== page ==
0
    0
  • In 1661 the corporation of Cardiff complained of Cardiff's impoverishment by reason of a fair held every three weeks for the previous four years at Caerphilly, though "no Borough."

    0
    0
  • Hiero's rule was kindly and enlightened, combining good order with a fair share of liberty and self-government.

    0
    0
  • (It is fair to say that these views were published in one of his later works.) In treatment of disease Hahnemann rejected entirely the notion of a vis medicatrix naturae, and was guided by his well-known principle 1 The itch (scabies) is really an affection produced by the presence in the skin of a species of mite (Acarus scabiei), and when this is destroyed or removed the disease is at an end.

    0
    0
  • By the end of the 19th century the topography of the lake region was known with fair accuracy.

    0
    0
  • (1294-1328), king of France, called THE Fair, was the third and youngest son of Philip IV.

    0
    0
  • It is at first sight remarkable that Voltaire, whose comic power was undoubtedly far in excess of his tragic, should have written many tragedies of no small excellence in their way, but only one fair second-class comedy, Nanine.

    0
    0
  • But that he was merely a mocker, which Carlyle and others have also said, is not strictly true or fair.

    0
    0
  • The present Westminster Bridge, of iron on granite piers, was opened in 1862, but another preceded it, dating from 1750; the view from which was appreciated by Wordsworth in his sonnet beginning " Earth has not anything to show more fair."

    0
    0
  • Here was established, by licence from James I., the so-called Milk Fair, which remained, its ownership always in the same family, until 1905, when, on alterations being made to the Mall, a new stall was erected for the owners during their lifetime, though the cow or cows kept here were no longer allowed.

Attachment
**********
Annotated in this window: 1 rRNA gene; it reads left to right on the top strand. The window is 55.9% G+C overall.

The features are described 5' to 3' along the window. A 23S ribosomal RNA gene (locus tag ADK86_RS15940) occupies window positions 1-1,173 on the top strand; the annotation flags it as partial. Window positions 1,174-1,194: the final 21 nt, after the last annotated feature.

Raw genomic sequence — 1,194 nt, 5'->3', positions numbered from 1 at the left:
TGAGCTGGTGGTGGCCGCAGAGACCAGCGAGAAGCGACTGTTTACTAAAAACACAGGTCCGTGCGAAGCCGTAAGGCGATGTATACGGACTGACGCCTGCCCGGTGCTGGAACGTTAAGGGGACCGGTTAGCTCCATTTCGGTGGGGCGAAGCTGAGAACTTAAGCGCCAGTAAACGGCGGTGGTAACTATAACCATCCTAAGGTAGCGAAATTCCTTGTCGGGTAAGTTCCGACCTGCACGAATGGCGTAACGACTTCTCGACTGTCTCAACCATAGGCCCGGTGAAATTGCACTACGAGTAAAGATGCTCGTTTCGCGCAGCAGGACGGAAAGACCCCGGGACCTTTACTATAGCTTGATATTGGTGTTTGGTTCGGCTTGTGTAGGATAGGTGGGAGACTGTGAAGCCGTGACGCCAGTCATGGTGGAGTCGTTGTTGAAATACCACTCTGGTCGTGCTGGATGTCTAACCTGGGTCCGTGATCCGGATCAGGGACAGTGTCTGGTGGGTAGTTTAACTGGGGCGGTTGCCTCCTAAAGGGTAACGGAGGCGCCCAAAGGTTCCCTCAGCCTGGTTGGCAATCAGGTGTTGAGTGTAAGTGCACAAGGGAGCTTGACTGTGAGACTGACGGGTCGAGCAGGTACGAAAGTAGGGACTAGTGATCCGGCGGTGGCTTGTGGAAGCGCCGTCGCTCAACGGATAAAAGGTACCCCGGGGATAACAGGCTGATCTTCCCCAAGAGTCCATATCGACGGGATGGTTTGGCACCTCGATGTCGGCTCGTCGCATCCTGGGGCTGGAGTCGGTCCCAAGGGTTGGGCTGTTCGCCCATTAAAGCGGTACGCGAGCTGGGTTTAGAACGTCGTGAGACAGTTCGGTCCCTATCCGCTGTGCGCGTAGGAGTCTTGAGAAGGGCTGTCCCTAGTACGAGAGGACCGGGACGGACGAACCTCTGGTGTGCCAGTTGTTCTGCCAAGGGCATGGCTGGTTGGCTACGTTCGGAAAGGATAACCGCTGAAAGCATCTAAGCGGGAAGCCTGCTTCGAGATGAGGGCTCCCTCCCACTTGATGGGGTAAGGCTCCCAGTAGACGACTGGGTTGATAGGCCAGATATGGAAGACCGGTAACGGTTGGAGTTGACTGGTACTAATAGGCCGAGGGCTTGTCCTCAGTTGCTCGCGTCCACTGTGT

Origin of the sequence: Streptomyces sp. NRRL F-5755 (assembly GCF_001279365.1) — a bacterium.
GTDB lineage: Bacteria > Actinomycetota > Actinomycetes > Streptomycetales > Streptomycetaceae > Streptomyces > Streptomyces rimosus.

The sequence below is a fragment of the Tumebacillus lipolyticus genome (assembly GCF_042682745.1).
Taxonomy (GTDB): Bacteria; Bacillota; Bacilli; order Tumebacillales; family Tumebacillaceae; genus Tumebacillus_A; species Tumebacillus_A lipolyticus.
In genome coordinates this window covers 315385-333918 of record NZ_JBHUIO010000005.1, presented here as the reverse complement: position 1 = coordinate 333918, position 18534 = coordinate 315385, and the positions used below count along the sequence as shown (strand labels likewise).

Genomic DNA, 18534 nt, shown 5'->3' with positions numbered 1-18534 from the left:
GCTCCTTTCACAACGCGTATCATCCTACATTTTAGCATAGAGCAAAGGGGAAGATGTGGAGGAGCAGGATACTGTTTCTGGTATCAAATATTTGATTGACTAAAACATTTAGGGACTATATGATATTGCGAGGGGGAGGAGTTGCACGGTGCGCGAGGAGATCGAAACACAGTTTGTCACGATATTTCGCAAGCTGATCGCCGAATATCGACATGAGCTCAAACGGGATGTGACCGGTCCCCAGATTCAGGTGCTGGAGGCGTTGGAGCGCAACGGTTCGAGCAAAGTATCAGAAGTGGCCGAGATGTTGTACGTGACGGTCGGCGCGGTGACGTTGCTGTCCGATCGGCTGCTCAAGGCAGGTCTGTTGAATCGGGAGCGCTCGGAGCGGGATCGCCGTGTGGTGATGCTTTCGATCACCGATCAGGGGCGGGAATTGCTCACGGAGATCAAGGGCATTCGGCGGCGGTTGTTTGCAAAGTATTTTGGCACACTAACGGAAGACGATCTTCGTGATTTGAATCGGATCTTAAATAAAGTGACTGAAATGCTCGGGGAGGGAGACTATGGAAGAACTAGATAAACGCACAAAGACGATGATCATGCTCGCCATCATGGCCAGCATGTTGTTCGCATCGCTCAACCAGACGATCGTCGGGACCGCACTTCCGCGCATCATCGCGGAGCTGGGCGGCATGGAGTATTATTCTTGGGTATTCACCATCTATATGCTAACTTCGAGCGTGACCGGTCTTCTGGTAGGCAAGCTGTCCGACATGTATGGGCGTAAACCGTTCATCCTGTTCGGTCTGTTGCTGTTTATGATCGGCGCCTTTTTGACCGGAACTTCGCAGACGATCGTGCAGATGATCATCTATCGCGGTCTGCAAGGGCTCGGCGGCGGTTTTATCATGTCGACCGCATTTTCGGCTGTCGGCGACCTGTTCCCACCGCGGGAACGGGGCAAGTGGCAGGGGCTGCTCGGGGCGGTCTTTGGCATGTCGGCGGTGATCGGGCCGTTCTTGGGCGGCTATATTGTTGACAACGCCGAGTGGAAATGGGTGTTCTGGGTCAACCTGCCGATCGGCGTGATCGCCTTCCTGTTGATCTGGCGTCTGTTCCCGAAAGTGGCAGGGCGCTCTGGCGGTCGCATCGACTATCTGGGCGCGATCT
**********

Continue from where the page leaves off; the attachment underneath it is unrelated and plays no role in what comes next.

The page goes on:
0
    0
  • Many of the names of the rich residential streets and squares in the west have associations with the various owners of the properties; but Mayfair is so called from a fair held on this ground in May as early as the reign of Charles II.

    0
    0
  • Among these are the Corn Exchange in Mark Lane, where the privilege of a fair was originally granted by Edward I.; the Wool Exchange, Coleman Street; the Coal Exchange, Lower Thames Street; the Shipping Exchange, Billiter Street; and the auction mart for landed property in Tokenhouse Yard.

    0
    0
  • In the winter of1683-1684a fair was held for some time upon the Thames.

    0
    0
  • A frost almost as severe as the memorable one of1683-1684occurred in the winter of 1 7391740, and the Thames was again the scene of a busy fair.

    0
    0
  • A chap-book called Vida politica y militar de Don Tomas Zumalacarregui, which gives the, facts of his life with fair accuracy, is still very popular in Spain.

    0
    0
  • The invaders of Helles had secured but a precarious foothold on Ottoman soil by the morning of the 26th, twenty-four hours after starting operations; but fair progress was made by them during the course of this second day.

    0
    0
  • Although sustained by a fair number of guns and with the moral support of the 53rd Division, which had disembarked during the night, the 10th and 11th Divisions could make no headway.

    0
    0
  • In spite of the discouraging conditions in which they found themselves, and of the constant annoyance suffered from hostile artillery fire, the troops were in fair heart, while the tactical efficiency of the recently created divisions, which had not been of a high standard when they arrived in the theatre of war, had appreciably progressed.

    0
    0